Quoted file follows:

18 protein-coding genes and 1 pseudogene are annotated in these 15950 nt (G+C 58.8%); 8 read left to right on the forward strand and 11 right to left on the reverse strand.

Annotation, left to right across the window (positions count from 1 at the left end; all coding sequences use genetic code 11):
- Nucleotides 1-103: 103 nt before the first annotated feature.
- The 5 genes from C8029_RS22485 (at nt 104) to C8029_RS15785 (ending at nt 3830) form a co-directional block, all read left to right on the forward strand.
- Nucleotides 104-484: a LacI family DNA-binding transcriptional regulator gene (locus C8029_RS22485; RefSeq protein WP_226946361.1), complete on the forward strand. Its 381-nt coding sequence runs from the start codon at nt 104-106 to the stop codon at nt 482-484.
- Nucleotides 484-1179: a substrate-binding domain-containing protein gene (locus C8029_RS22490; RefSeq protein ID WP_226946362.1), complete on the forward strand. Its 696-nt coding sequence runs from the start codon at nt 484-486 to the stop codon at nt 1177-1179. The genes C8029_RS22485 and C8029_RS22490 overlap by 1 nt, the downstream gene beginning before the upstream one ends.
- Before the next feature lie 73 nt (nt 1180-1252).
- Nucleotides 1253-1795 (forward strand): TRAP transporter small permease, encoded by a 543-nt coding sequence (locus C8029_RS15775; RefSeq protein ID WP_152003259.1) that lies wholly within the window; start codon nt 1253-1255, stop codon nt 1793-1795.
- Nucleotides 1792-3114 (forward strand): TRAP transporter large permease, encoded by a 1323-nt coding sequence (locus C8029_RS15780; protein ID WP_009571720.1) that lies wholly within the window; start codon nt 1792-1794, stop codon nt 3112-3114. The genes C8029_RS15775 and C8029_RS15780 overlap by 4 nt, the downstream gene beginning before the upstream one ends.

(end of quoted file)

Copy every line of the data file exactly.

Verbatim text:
18 protein-coding genes and 1 pseudogene are annotated in these 15950 nt (G+C 58.8%); 8 read left to right on the forward strand and 11 right to left on the reverse strand.

Annotation, left to right across the window (positions count from 1 at the left end; all coding sequences use genetic code 11):
- Nucleotides 1-103: 103 nt before the first annotated feature.
- The 5 genes from C8029_RS22485 (at nt 104) to C8029_RS15785 (ending at nt 3830) form a co-directional block, all read left to right on the forward strand.
- Nucleotides 104-484: a LacI family DNA-binding transcriptional regulator gene (locus C8029_RS22485; RefSeq protein WP_226946361.1), complete on the forward strand. Its 381-nt coding sequence runs from the start codon at nt 104-106 to the stop codon at nt 482-484.
- Nucleotides 484-1179: a substrate-binding domain-containing protein gene (locus C8029_RS22490; RefSeq protein ID WP_226946362.1), complete on the forward strand. Its 696-nt coding sequence runs from the start codon at nt 484-486 to the stop codon at nt 1177-1179. The genes C8029_RS22485 and C8029_RS22490 overlap by 1 nt, the downstream gene beginning before the upstream one ends.
- Before the next feature lie 73 nt (nt 1180-1252).
- Nucleotides 1253-1795 (forward strand): TRAP transporter small permease, encoded by a 543-nt coding sequence (locus C8029_RS15775; RefSeq protein ID WP_152003259.1) that lies wholly within the window; start codon nt 1253-1255, stop codon nt 1793-1795.
- Nucleotides 1792-3114 (forward strand): TRAP transporter large permease, encoded by a 1323-nt coding sequence (locus C8029_RS15780; protein ID WP_009571720.1) that lies wholly within the window; start codon nt 1792-1794, stop codon nt 3112-3114. The genes C8029_RS15775 and C8029_RS15780 overlap by 4 nt, the downstream gene beginning before the upstream one ends.